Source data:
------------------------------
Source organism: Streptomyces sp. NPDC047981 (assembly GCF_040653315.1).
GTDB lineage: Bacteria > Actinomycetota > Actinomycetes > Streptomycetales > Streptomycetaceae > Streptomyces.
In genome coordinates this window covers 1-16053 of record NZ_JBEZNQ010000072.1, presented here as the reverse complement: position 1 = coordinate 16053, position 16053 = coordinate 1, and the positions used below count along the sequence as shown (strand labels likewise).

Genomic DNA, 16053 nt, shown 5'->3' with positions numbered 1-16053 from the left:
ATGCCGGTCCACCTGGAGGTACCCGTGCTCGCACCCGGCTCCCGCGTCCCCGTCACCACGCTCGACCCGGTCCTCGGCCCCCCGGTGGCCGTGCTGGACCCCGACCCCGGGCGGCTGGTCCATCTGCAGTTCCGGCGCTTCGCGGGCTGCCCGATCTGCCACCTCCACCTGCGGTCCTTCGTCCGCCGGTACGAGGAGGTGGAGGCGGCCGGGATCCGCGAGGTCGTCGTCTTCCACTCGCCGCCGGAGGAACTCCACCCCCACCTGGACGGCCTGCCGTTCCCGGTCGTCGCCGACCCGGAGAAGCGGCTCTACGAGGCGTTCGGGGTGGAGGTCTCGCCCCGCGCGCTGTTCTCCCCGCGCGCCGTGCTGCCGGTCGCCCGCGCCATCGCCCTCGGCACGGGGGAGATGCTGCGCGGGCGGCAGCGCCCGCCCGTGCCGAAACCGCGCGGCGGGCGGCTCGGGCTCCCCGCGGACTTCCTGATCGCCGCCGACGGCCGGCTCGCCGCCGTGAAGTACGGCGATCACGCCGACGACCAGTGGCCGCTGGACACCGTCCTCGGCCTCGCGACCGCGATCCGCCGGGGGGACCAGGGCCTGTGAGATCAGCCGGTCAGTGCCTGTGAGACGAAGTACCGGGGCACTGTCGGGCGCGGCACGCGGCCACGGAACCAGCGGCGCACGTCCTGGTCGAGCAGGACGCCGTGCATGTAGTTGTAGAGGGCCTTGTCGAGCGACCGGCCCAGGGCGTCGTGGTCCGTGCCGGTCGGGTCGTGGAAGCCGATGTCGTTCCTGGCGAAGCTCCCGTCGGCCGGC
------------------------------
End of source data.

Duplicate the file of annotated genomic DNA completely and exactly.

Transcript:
Source organism: Streptomyces sp. NPDC047981 (assembly GCF_040653315.1).
GTDB lineage: Bacteria > Actinomycetota > Actinomycetes > Streptomycetales > Streptomycetaceae > Streptomyces.
In genome coordinates this window covers 1-16053 of record NZ_JBEZNQ010000072.1, presented here as the reverse complement: position 1 = coordinate 16053, position 16053 = coordinate 1, and the positions used below count along the sequence as shown (strand labels likewise).

Genomic DNA, 16053 nt, shown 5'->3' with positions numbered 1-16053 from the left:
ATGCCGGTCCACCTGGAGGTACCCGTGCTCGCACCCGGCTCCCGCGTCCCCGTCACCACGCTCGACCCGGTCCTCGGCCCCCCGGTGGCCGTGCTGGACCCCGACCCCGGGCGGCTGGTCCATCTGCAGTTCCGGCGCTTCGCGGGCTGCCCGATCTGCCACCTCCACCTGCGGTCCTTCGTCCGCCGGTACGAGGAGGTGGAGGCGGCCGGGATCCGCGAGGTCGTCGTCTTCCACTCGCCGCCGGAGGAACTCCACCCCCACCTGGACGGCCTGCCGTTCCCGGTCGTCGCCGACCCGGAGAAGCGGCTCTACGAGGCGTTCGGGGTGGAGGTCTCGCCCCGCGCGCTGTTCTCCCCGCGCGCCGTGCTGCCGGTCGCCCGCGCCATCGCCCTCGGCACGGGGGAGATGCTGCGCGGGCGGCAGCGCCCGCCCGTGCCGAAACCGCGCGGCGGGCGGCTCGGGCTCCCCGCGGACTTCCTGATCGCCGCCGACGGCCGGCTCGCCGCCGTGAAGTACGGCGATCACGCCGACGACCAGTGGCCGCTGGACACCGTCCTCGGCCTCGCGACCGCGATCCGCCGGGGGGACCAGGGCCTGTGAGATCAGCCGGTCAGTGCCTGTGAGACGAAGTACCGGGGCACTGTCGGGCGCGGCACGCGGCCACGGAACCAGCGGCGCACGTCCTGGTCGAGCAGGACGCCGTGCATGTAGTTGTAGAGGGCCTTGTCGAGCGACCGGCCCAGGGCGTCGTGGTCCGTGCCGGTCGGGTCGTGGAAGCCGATGTCGTTCCTGGCGAAGCTCCCGTCGGCCGGC